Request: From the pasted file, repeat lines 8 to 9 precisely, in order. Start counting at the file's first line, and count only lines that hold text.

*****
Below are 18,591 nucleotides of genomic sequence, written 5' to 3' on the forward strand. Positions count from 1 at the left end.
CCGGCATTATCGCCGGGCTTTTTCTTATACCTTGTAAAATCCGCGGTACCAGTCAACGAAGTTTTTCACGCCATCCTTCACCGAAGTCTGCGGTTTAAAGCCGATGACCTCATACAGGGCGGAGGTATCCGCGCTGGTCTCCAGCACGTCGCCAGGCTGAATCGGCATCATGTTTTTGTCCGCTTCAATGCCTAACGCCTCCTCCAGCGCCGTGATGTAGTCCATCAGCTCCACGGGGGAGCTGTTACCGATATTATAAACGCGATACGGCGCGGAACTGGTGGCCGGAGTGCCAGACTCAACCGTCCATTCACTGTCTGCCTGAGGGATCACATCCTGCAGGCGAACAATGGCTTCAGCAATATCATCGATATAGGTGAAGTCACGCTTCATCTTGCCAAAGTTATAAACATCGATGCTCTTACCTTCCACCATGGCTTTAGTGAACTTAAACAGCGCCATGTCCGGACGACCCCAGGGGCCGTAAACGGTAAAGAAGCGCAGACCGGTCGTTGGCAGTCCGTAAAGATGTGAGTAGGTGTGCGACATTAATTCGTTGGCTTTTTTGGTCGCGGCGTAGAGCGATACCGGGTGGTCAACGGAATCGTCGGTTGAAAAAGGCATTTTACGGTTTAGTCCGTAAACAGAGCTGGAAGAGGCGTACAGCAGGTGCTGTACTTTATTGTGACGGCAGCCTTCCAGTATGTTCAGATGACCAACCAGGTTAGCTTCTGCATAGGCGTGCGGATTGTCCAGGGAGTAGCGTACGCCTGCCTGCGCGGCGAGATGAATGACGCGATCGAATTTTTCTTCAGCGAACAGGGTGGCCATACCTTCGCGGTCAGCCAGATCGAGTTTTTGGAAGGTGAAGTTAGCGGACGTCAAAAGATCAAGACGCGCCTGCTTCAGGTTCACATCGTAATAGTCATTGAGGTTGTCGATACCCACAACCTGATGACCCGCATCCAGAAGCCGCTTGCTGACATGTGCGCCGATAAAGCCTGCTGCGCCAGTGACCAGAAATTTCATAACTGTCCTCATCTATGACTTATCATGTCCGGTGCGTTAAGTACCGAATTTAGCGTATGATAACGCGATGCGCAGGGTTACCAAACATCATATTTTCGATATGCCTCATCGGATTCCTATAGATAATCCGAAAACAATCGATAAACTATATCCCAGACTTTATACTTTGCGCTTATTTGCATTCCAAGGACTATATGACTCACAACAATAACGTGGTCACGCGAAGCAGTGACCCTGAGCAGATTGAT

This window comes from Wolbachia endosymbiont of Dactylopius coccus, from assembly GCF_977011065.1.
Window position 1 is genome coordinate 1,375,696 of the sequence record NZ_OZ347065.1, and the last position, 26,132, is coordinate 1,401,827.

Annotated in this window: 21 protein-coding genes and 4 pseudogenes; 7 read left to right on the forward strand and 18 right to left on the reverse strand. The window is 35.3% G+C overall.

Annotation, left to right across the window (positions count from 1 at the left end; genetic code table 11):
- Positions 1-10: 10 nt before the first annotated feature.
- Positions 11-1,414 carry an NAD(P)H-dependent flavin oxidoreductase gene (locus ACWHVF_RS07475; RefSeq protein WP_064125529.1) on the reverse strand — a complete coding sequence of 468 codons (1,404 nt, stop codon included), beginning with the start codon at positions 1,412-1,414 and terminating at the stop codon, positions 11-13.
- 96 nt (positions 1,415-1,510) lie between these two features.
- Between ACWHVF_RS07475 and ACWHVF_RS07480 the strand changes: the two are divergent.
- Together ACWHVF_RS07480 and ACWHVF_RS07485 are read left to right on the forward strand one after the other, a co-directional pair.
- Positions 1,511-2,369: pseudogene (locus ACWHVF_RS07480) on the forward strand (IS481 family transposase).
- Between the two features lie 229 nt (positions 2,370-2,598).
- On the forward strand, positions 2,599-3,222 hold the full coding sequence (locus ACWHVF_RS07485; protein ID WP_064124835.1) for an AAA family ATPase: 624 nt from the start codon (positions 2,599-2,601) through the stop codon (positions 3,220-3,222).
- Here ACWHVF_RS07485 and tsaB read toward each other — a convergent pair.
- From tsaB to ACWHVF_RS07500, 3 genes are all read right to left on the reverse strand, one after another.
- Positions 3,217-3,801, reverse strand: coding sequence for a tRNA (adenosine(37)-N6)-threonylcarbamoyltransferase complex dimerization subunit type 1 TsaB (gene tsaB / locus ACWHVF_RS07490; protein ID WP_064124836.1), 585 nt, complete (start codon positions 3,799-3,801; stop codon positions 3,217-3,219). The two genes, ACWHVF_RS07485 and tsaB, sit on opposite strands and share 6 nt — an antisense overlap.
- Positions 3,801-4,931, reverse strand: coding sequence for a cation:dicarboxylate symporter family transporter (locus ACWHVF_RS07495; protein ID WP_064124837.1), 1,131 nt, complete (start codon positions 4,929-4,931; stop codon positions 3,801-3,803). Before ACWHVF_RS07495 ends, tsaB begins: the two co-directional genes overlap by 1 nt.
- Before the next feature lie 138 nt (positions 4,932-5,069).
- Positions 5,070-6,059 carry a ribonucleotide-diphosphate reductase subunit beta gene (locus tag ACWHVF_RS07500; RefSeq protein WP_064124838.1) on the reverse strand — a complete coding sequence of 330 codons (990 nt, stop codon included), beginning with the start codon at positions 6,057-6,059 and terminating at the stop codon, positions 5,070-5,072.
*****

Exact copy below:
- Positions 11-1,414 carry an NAD(P)H-dependent flavin oxidoreductase gene (locus ACWHVF_RS07475; RefSeq protein WP_064125529.1) on the reverse strand — a complete coding sequence of 468 codons (1,404 nt, stop codon included), beginning with the start codon at positions 1,412-1,414 and terminating at the stop codon, positions 11-13.
- 96 nt (positions 1,415-1,510) lie between these two features.